Costly signals of skill
Why the web3 version of LinkedIn endorsements is to get rid of them entirely
At every stage of my career, I’ve been told to go work for a named company where I can “build my brand and open doors.” That was good advice, but the kind that you give your kids to ensure they’ll be successful even if you took a riskier route and loved it.
Instead of following that path, I’ve worked for a number of relatively unknown startups focused on big and difficult problems I care about. I’m absolutely not complaining — it was via privilege that I could be in the position to make those decisions. But in order to allow more people to pursue entrepreneurial paths, we have to make the reputation system less biased, less based on wins and losses and more based on the quality of the work.
I am going to make the argument that the developing next iteration of the internet (or web3) will disentangle reputation from affiliation via more frequent and more granular endorsements. It’s also an answer to the question of “what’s the next iteration of LinkedIn” except the answer isn’t an iteration but a replacement of the existing system entirely. As Miguel Piedrafita said well — we need a first principles approach.
Put another way, we have to resist this skeuomorphic temptation to think that everything is better on the blockchain. Some things, when put on blockchains, just become the same as they were before, but on a blockchain — web3’s version of the “garbage in, garbage out” principle.
No such thing as a free vouch
LinkedIn endorsements make sense logically — in the “real world” we rely on our network to vouch for us, tell others what we are good at, and generally help us get new opportunities. But when those endorsements are brought online and into a massive social network they become tragically, and often hilariously, gamified. There is nothing stopping me from endorsing 1000 people in the hopes that some of them will endorse me back.
If we were to simply take this existing system and put it on a blockchain it would absolutely be garbage in, garbage out. An NFT of someone endorsing you is certainly verifiable, but it’s not like the issue with LinkedIn endorsements is that people assume they’re fake.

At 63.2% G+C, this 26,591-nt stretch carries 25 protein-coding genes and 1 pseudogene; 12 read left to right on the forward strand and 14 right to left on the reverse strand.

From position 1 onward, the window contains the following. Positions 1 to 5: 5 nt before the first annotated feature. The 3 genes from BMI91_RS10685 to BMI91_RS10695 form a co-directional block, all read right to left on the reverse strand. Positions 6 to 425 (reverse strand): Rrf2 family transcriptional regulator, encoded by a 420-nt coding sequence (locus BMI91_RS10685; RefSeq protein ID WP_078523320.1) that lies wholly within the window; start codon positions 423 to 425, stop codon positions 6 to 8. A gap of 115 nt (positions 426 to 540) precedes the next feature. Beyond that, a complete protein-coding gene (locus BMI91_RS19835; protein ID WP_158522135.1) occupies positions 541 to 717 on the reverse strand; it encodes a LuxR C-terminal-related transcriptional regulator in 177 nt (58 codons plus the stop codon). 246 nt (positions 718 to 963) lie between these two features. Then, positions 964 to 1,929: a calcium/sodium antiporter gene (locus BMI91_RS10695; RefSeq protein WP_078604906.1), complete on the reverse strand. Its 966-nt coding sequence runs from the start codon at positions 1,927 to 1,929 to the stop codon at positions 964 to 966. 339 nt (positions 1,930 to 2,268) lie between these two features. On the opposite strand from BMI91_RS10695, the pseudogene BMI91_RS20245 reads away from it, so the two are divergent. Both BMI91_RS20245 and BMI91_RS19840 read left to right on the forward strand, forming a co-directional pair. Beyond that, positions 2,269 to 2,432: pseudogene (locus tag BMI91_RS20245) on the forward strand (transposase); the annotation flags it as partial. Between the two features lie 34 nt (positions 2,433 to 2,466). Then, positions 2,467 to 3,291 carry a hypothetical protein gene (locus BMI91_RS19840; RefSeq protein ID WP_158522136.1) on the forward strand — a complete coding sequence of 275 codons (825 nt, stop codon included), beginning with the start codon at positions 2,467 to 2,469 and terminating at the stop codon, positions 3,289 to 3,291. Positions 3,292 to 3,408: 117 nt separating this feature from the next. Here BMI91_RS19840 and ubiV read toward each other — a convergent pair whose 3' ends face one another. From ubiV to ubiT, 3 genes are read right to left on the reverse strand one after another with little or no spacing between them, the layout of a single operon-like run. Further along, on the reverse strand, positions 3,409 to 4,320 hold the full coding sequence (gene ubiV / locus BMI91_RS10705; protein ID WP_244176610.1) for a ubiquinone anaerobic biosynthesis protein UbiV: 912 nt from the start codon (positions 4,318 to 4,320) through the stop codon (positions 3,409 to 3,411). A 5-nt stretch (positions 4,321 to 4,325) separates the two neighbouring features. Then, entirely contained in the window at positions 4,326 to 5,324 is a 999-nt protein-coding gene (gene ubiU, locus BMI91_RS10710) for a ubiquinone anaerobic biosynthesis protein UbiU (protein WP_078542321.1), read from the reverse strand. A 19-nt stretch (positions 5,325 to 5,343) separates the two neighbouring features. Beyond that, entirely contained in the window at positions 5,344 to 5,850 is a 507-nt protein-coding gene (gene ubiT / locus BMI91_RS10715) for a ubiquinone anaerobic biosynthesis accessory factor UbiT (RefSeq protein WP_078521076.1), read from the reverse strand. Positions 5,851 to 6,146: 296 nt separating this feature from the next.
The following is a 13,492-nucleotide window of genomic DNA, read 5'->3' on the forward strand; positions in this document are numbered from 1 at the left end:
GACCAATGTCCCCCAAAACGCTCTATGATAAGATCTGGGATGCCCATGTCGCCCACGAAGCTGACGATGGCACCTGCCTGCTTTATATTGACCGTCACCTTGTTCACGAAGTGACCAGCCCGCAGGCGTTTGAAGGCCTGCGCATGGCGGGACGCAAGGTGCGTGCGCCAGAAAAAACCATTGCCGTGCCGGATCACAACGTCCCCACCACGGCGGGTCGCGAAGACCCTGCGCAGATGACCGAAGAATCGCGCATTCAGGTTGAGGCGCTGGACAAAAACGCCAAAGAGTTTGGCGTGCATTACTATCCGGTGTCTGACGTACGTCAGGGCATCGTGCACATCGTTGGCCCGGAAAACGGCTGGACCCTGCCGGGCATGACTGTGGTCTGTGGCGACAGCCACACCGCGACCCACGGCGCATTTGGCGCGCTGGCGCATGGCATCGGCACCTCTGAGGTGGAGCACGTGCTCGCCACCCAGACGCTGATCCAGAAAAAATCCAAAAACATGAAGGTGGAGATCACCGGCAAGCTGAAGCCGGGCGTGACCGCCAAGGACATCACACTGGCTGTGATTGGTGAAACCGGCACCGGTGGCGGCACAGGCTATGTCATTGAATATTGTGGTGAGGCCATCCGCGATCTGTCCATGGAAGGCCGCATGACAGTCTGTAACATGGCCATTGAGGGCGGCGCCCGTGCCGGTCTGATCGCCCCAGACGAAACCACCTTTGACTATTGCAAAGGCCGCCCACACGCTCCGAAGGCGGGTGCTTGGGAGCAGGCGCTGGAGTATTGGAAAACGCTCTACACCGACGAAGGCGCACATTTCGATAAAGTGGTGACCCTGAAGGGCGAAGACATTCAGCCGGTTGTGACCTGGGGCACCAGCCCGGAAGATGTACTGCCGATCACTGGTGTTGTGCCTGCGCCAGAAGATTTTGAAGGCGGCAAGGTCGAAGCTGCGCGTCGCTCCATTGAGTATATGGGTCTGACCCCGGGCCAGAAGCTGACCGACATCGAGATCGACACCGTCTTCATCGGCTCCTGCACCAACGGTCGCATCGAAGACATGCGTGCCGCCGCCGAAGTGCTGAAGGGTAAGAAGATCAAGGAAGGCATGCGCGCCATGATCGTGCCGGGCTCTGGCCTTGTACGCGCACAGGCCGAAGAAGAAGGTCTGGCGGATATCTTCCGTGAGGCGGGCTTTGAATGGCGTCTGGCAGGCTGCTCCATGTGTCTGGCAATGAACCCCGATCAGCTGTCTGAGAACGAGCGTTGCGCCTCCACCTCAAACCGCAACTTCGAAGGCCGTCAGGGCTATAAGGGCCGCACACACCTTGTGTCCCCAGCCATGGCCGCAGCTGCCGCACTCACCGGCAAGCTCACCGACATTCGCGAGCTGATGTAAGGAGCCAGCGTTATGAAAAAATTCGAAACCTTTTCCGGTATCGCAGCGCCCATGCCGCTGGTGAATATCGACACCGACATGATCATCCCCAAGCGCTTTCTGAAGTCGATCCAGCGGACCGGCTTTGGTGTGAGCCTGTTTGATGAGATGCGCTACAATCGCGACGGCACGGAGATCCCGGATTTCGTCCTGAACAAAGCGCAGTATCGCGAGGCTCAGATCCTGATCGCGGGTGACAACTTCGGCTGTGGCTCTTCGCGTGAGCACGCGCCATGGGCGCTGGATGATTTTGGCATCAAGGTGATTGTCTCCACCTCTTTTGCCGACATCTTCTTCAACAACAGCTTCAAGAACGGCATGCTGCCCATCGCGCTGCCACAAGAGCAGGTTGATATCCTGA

To get better endorsements, we have to make them costly. They need to cost time, money, or status. LinkedIn endorsements are intended to cost status, but compared to an effective status requiring endorsement — such as an email intro — LinkedIn endorsements hardly draw down your status capital at all.
Money and time tend to be purer signals of costly endorsements because they are fairly zero sum. I can’t really spend money or time without losing it. But the predominant time and money based endorsements in web2 are affiliation and role. “Early at Uber” or “Product at Stripe” vibes. In other words, Stripe (a great company) clearly thinks you're worthy of their time and their money, because they are paying you to work there. The issue is that if you only have two or three shots in the crucial early part of your career, and if reputation is based on working for “winning” companies, then you’re going to go to companies with existing brands. You’re going to be less risk tolerant.
What we need is more frequent and more granular data. We can’t evaluate a slugger after three at bats - we need three hundred. This is the one liner point of this article. People will get endorsed through actions, not words, because web3 data is granular, open, and trustworthy. To give some concrete examples, here are some on-chain signals that would make high quality non-gamifiable endorsements:
If you hire me for a project, and then you hire me for two other projects in the future, you probably believed that first and second project to be successful.
If we work together for many hours over a significant period of time, you probably feel I’m worthy of your time.
If you fund me multiple times, you clearly believe I have done and will do good things with that funding.
Etc (note that repeat signals of trust are key, and could happen via mixed sources like first we work together and then later you fund me)
At first glance this looks like the same system we have already. It is true that all of these signals are available in web2. I’m arguing that we can get them at far greater frequency and granularity in web3. There are a few key reasons for that:
There’s more data. The norm in web3 is to work in multiple DAOs, and to move fluidly between roles and projects. If we can get that data on-chain, it can be a fairly constant stream of activity.
It’s easier to aggregate. Composable identities (whether via dIDs or wallets) and interoperable platforms mean we can pull in data automatically. That means we aren’t limited by the kinds of signals that people are willing to manually add to the places they build their reputation.
Money is more open and free flowing. Flows of money are shockingly open in web3, and while there will be much more nuance built in the future we can expect there to be far more transparency when it comes to endorsements that cost money. This isn’t just about DAOs paying people salaries, it’s about the ability to make a $50 investment via an NFT crowdfund instead of the floor being a $50k seed investment. As Balaji said, web3 makes everyone an investor.
I’m not sure I can fully imagine purely programmatic hiring at least in the foreseeable future, but Greg Isenberg’s point here on the power of more granular data via NFTs is absolutely the direction I’m talking about.
What building blocks do we need?
How might we make the system we imagined above more of a reality? What building blocks do we still need?
Contribution and role data. Right now there is simply no way to know who works in what DAO, who is in what guild, or who has done what project. You could guess based on who is publishing on Mirror, listed as an admin on Snapshot, attached to a multi-sig on Gnosis, has a badge on Discord, etc — but you’d never quite capture it. We believe this will ultimately work via non-transferrable NFTs that are distributed to contributors with metadata that corresponds to their role, duration, team, and so on. The more granular the data, the better. If you’re working on or thinking about this problem, reach out — we have a cool group of DAOs and people jamming on an initial solution.